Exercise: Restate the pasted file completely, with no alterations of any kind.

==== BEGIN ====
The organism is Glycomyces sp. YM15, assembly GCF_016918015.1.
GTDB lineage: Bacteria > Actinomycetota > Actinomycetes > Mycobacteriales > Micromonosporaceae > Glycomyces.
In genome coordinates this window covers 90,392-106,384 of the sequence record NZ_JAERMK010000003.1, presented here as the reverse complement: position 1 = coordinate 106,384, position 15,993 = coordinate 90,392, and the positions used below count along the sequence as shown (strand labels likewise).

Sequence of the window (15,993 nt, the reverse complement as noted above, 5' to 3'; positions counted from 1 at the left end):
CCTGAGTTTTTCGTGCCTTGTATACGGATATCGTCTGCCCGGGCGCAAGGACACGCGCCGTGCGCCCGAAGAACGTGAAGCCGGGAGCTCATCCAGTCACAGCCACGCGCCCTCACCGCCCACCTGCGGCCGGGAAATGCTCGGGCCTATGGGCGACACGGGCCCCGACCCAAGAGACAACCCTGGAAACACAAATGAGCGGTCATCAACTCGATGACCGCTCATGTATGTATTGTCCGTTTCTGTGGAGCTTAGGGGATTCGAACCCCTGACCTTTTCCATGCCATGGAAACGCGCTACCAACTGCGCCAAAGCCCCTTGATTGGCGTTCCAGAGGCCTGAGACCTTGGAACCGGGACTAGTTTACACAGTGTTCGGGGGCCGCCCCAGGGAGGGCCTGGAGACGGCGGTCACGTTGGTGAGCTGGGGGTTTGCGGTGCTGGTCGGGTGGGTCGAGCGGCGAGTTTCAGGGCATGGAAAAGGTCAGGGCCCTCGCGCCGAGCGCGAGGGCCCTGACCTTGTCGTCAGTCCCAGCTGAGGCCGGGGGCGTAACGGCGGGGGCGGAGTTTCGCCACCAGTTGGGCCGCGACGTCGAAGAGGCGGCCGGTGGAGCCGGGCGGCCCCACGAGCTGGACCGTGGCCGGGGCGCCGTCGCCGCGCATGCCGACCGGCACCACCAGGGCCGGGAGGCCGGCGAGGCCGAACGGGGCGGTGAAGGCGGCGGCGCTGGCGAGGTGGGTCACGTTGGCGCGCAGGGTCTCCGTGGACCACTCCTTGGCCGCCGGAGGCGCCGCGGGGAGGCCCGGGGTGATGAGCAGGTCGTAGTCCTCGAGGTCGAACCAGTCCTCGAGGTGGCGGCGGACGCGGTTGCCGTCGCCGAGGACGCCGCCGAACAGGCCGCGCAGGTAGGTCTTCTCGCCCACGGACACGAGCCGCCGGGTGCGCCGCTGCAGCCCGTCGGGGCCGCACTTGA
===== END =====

The organism is Glycomyces sp. YM15, assembly GCF_016918015.1.
GTDB lineage: Bacteria > Actinomycetota > Actinomycetes > Mycobacteriales > Micromonosporaceae > Glycomyces.
In genome coordinates this window covers 90,392-106,384 of the sequence record NZ_JAERMK010000003.1, presented here as the reverse complement: position 1 = coordinate 106,384, position 15,993 = coordinate 90,392, and the positions used below count along the sequence as shown (strand labels likewise).

Sequence of the window (15,993 nt, the reverse complement as noted above, 5' to 3'; positions counted from 1 at the left end):
CCTGAGTTTTTCGTGCCTTGTATACGGATATCGTCTGCCCGGGCGCAAGGACACGCGCCGTGCGCCCGAAGAACGTGAAGCCGGGAGCTCATCCAGTCACAGCCACGCGCCCTCACCGCCCACCTGCGGCCGGGAAATGCTCGGGCCTATGGGCGACACGGGCCCCGACCCAAGAGACAACCCTGGAAACACAAATGAGCGGTCATCAACTCGATGACCGCTCATGTATGTATTGTCCGTTTCTGTGGAGCTTAGGGGATTCGAACCCCTGACCTTTTCCATGCCATGGAAACGCGCTACCAACTGCGCCAAAGCCCCTTGATTGGCGTTCCAGAGGCCTGAGACCTTGGAACCGGGACTAGTTTACACAGTGTTCGGGGGCCGCCCCAGGGAGGGCCTGGAGACGGCGGTCACGTTGGTGAGCTGGGGGTTTGCGGTGCTGGTCGGGTGGGTCGAGCGGCGAGTTTCAGGGCATGGAAAAGGTCAGGGCCCTCGCGCCGAGCGCGAGGGCCCTGACCTTGTCGTCAGTCCCAGCTGAGGCCGGGGGCGTAACGGCGGGGGCGGAGTTTCGCCACCAGTTGGGCCGCGACGTCGAAGAGGCGGCCGGTGGAGCCGGGCGGCCCCACGAGCTGGACCGTGGCCGGGGCGCCGTCGCCGCGCATGCCGACCGGCACCACCAGGGCCGGGAGGCCGGCGAGGCCGAACGGGGCGGTGAAGGCGGCGGCGCTGGCGAGGTGGGTCACGTTGGCGCGCAGGGTCTCCGTGGACCACTCCTTGGCCGCCGGAGGCGCCGCGGGGAGGCCCGGGGTGATGAGCAGGTCGTAGTCCTCGAGGTCGAACCAGTCCTCGAGGTGGCGGCGGACGCGGTTGCCGTCGCCGAGGACGCCGCCGAACAGGCCGCGCAGGTAGGTCTTCTCGCCCACGGACACGAGCCGCCGGGTGCGCCGCTGCAGCCCGTCGGGGCCGCACTTGA